Should you enter The Gates of Tien T'ze (Hodder and Stoughton) you will not regret it, but it is possible that you may be—as I was—a little breathless before the end of this vehement story is reached. The average tale of criminals and detectives is not apt to move slowly, but here Mr. Leslie Howard Gordon maintains the speed of a half-mile relay race. I am not going to reveal his mystery except to say that Tien T'ze was a Chinese organisation which perpetrated crimes, and that Donald Craig, Kyrle Durand—his secretary (female) and cousin—and Bruce MacIvor, superintendent of the Criminal Investigation Department, were employed in tracking it down and smashing it to pieces. Never have I met anyone in fiction (let fact alone) so clever as Kyrle in getting herself and her friends out of tight places. When Craig and MacIvor were so beset by Tien T'ze that their last hour seemed to have come I found myself saying, "It is time for Kyrle to emerge from her machine," and she emerged. In a novel of this genre it is essential that the excitement should never fall below fever-heat, but Mr. Gordon's book does better than that; its temperature would, I think, burst any ordinary thermometer.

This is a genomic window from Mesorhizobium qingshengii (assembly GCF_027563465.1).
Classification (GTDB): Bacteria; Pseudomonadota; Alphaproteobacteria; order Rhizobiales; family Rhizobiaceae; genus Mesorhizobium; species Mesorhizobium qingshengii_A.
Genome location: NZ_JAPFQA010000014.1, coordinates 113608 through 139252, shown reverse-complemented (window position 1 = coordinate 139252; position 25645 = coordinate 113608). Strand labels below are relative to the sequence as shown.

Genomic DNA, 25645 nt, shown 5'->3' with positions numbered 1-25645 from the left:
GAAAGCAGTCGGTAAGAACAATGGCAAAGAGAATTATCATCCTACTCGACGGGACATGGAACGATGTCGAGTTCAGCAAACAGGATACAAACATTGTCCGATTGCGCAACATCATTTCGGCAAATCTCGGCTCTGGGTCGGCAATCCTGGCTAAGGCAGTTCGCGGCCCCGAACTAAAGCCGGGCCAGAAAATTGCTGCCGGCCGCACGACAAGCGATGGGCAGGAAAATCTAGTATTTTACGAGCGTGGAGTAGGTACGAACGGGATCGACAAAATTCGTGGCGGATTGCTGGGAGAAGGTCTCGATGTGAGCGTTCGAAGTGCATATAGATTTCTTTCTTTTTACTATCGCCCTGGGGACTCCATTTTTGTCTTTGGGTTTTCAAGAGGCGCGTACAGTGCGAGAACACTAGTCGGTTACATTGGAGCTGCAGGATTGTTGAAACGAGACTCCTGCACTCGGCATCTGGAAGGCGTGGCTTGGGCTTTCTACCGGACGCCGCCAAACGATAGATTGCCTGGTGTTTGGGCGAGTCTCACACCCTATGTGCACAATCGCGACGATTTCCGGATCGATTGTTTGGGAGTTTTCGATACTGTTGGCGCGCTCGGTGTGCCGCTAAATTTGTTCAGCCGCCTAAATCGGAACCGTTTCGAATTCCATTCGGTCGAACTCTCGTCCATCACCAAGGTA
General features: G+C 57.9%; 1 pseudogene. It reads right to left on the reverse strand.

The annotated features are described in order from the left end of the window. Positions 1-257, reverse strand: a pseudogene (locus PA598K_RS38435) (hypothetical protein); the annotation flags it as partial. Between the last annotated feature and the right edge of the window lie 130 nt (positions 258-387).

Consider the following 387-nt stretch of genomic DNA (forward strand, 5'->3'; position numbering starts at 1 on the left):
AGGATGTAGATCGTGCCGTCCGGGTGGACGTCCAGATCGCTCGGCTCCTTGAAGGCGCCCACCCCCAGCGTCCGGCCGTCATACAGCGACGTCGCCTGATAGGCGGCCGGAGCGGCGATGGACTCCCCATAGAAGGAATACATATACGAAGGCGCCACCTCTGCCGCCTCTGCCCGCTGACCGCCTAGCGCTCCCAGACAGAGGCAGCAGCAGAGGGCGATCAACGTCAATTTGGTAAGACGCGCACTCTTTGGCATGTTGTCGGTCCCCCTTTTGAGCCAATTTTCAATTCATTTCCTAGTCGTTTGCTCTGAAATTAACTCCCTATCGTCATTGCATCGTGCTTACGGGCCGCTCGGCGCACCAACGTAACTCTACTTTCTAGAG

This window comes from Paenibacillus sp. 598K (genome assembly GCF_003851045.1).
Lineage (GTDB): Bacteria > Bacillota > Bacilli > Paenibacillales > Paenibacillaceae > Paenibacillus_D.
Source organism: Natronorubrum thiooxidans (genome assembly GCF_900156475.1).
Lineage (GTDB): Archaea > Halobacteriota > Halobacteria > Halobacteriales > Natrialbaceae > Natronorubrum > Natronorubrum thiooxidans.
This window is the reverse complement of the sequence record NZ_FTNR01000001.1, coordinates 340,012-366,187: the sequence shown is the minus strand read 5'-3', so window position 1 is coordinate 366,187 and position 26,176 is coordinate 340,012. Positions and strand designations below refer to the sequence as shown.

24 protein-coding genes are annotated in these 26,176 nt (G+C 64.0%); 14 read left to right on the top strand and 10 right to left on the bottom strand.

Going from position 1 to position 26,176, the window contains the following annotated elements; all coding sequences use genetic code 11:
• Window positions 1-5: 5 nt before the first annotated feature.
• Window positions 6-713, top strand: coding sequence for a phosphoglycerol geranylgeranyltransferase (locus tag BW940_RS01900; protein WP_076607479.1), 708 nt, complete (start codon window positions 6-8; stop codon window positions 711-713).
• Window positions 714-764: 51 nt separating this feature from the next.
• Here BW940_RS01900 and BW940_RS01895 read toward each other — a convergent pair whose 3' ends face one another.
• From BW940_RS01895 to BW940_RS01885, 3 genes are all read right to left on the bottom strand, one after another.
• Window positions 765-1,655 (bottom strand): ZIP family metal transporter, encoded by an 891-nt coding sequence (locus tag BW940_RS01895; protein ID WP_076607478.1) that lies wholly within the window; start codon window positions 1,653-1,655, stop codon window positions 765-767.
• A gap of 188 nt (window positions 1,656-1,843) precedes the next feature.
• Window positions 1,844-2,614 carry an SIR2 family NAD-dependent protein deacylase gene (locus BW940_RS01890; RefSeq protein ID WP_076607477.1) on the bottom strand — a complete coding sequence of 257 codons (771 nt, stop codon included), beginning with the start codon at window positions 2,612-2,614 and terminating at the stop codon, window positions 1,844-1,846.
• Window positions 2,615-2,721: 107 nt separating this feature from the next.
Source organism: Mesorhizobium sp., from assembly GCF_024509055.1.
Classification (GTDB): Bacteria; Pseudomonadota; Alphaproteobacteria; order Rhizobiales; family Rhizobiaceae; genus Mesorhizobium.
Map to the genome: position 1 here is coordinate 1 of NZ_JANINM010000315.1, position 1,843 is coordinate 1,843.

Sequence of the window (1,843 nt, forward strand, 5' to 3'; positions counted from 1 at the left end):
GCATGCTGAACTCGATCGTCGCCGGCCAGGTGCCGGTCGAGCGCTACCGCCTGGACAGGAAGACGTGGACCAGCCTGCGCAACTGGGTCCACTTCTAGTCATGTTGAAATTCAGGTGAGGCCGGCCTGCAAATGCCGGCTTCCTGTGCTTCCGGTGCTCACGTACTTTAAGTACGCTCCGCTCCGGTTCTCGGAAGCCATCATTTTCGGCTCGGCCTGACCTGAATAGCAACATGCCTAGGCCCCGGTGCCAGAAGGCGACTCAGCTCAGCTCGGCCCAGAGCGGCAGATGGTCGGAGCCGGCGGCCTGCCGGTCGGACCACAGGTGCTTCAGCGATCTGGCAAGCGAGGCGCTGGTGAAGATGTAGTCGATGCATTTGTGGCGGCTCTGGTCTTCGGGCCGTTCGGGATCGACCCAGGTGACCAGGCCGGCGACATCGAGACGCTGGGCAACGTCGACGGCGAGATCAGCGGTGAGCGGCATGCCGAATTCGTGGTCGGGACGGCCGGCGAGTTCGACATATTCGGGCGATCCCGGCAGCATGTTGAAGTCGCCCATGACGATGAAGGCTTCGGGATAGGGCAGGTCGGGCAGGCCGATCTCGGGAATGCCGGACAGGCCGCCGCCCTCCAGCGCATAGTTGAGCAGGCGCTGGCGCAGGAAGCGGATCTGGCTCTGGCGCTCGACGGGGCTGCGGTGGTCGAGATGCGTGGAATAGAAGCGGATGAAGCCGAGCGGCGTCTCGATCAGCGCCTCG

"The Vicar's Study Circle is now engaged in considering the teaching of what is known as the 'Higher Criticism.' All interested are invited to attend, whatever sex they may claim to possess."

Parish Magazine.

The Vicar evidently possesses the open mind so necessary for discussions of this sort.

[pg 517]


The liner de luxe had swung in past Sandy Hook, and the tender had already come alongside with its mail and Press-gang. There ensued a furious race to interview the most distinguished passenger, and it was by the representative of The Democratic Elevator, who got there first, that the Sage, in the very act of recording the emotions provoked by his first sky-scraper, was abordé.